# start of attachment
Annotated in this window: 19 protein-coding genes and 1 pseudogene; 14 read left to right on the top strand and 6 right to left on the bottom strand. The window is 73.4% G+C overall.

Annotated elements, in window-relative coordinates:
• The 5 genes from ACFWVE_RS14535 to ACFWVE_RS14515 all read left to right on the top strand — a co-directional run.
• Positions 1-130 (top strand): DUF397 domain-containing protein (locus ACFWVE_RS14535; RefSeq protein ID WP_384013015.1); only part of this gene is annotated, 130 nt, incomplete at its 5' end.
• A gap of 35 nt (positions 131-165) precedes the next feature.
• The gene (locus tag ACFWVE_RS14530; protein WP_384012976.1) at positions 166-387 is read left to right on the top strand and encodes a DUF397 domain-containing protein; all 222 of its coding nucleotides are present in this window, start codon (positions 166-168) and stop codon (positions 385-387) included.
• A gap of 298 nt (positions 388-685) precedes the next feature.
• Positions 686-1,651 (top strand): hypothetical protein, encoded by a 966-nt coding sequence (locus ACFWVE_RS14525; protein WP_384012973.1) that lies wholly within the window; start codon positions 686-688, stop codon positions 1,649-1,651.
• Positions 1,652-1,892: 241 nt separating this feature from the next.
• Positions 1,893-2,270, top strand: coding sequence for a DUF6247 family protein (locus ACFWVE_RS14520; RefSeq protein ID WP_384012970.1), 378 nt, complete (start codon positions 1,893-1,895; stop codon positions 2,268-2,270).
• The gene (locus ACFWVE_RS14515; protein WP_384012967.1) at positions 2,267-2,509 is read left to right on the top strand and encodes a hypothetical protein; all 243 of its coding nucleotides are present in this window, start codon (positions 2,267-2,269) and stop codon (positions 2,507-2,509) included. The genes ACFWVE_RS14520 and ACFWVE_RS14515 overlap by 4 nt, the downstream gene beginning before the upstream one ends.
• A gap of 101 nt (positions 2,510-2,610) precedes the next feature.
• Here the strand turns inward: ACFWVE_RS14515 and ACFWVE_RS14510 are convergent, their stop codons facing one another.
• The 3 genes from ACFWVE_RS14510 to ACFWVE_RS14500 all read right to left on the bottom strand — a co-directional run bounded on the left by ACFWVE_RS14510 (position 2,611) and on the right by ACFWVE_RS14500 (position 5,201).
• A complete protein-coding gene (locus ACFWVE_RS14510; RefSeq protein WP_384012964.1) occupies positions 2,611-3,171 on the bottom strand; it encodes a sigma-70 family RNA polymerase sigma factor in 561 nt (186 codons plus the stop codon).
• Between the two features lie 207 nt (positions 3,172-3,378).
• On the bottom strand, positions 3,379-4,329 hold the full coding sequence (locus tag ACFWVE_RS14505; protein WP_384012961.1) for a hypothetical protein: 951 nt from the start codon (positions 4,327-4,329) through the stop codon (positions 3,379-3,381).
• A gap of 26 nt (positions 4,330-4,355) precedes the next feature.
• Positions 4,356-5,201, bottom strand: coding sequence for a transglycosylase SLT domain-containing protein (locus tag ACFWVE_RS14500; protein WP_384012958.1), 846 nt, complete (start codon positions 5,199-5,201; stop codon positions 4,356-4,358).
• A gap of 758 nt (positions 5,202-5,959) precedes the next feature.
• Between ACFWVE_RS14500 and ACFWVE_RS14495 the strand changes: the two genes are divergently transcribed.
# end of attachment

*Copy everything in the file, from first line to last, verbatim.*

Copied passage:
Annotated in this window: 19 protein-coding genes and 1 pseudogene; 14 read left to right on the top strand and 6 right to left on the bottom strand. The window is 73.4% G+C overall.

Annotated elements, in window-relative coordinates:
• The 5 genes from ACFWVE_RS14535 to ACFWVE_RS14515 all read left to right on the top strand — a co-directional run.
• Positions 1-130 (top strand): DUF397 domain-containing protein (locus ACFWVE_RS14535; RefSeq protein ID WP_384013015.1); only part of this gene is annotated, 130 nt, incomplete at its 5' end.
• A gap of 35 nt (positions 131-165) precedes the next feature.
• The gene (locus tag ACFWVE_RS14530; protein WP_384012976.1) at positions 166-387 is read left to right on the top strand and encodes a DUF397 domain-containing protein; all 222 of its coding nucleotides are present in this window, start codon (positions 166-168) and stop codon (positions 385-387) included.
• A gap of 298 nt (positions 388-685) precedes the next feature.
• Positions 686-1,651 (top strand): hypothetical protein, encoded by a 966-nt coding sequence (locus ACFWVE_RS14525; protein WP_384012973.1) that lies wholly within the window; start codon positions 686-688, stop codon positions 1,649-1,651.
• Positions 1,652-1,892: 241 nt separating this feature from the next.
• Positions 1,893-2,270, top strand: coding sequence for a DUF6247 family protein (locus ACFWVE_RS14520; RefSeq protein ID WP_384012970.1), 378 nt, complete (start codon positions 1,893-1,895; stop codon positions 2,268-2,270).
• The gene (locus ACFWVE_RS14515; protein WP_384012967.1) at positions 2,267-2,509 is read left to right on the top strand and encodes a hypothetical protein; all 243 of its coding nucleotides are present in this window, start codon (positions 2,267-2,269) and stop codon (positions 2,507-2,509) included. The genes ACFWVE_RS14520 and ACFWVE_RS14515 overlap by 4 nt, the downstream gene beginning before the upstream one ends.
• A gap of 101 nt (positions 2,510-2,610) precedes the next feature.
• Here the strand turns inward: ACFWVE_RS14515 and ACFWVE_RS14510 are convergent, their stop codons facing one another.
• The 3 genes from ACFWVE_RS14510 to ACFWVE_RS14500 all read right to left on the bottom strand — a co-directional run bounded on the left by ACFWVE_RS14510 (position 2,611) and on the right by ACFWVE_RS14500 (position 5,201).
• A complete protein-coding gene (locus ACFWVE_RS14510; RefSeq protein WP_384012964.1) occupies positions 2,611-3,171 on the bottom strand; it encodes a sigma-70 family RNA polymerase sigma factor in 561 nt (186 codons plus the stop codon).
• Between the two features lie 207 nt (positions 3,172-3,378).
• On the bottom strand, positions 3,379-4,329 hold the full coding sequence (locus tag ACFWVE_RS14505; protein WP_384012961.1) for a hypothetical protein: 951 nt from the start codon (positions 4,327-4,329) through the stop codon (positions 3,379-3,381).
• A gap of 26 nt (positions 4,330-4,355) precedes the next feature.
• Positions 4,356-5,201, bottom strand: coding sequence for a transglycosylase SLT domain-containing protein (locus tag ACFWVE_RS14500; protein WP_384012958.1), 846 nt, complete (start codon positions 5,199-5,201; stop codon positions 4,356-4,358).
• A gap of 758 nt (positions 5,202-5,959) precedes the next feature.
• Between ACFWVE_RS14500 and ACFWVE_RS14495 the strand changes: the two genes are divergently transcribed.